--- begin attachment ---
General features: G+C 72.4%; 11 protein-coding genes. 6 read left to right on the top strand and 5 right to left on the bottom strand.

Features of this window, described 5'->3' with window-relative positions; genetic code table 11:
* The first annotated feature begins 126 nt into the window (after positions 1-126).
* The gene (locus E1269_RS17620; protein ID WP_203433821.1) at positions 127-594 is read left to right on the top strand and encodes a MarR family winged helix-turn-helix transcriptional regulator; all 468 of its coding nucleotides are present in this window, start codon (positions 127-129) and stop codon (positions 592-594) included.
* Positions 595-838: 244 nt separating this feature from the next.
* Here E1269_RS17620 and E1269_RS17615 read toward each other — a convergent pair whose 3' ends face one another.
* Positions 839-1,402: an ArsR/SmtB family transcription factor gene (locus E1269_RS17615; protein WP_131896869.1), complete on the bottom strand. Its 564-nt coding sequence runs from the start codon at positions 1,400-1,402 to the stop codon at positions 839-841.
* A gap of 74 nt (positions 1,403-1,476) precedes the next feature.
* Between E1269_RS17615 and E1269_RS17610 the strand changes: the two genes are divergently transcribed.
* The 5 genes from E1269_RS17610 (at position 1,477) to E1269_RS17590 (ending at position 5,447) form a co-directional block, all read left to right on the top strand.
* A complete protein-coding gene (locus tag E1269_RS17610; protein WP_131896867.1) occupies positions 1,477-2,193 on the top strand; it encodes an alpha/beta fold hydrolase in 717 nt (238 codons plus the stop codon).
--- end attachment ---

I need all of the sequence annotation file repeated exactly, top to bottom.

General features: G+C 72.4%; 11 protein-coding genes. 6 read left to right on the top strand and 5 right to left on the bottom strand.

Features of this window, described 5'->3' with window-relative positions; genetic code table 11:
* The first annotated feature begins 126 nt into the window (after positions 1-126).
* The gene (locus E1269_RS17620; protein ID WP_203433821.1) at positions 127-594 is read left to right on the top strand and encodes a MarR family winged helix-turn-helix transcriptional regulator; all 468 of its coding nucleotides are present in this window, start codon (positions 127-129) and stop codon (positions 592-594) included.
* Positions 595-838: 244 nt separating this feature from the next.
* Here E1269_RS17620 and E1269_RS17615 read toward each other — a convergent pair whose 3' ends face one another.
* Positions 839-1,402: an ArsR/SmtB family transcription factor gene (locus E1269_RS17615; protein WP_131896869.1), complete on the bottom strand. Its 564-nt coding sequence runs from the start codon at positions 1,400-1,402 to the stop codon at positions 839-841.
* A gap of 74 nt (positions 1,403-1,476) precedes the next feature.
* Between E1269_RS17615 and E1269_RS17610 the strand changes: the two genes are divergently transcribed.
* The 5 genes from E1269_RS17610 (at position 1,477) to E1269_RS17590 (ending at position 5,447) form a co-directional block, all read left to right on the top strand.
* A complete protein-coding gene (locus tag E1269_RS17610; protein WP_131896867.1) occupies positions 1,477-2,193 on the top strand; it encodes an alpha/beta fold hydrolase in 717 nt (238 codons plus the stop codon).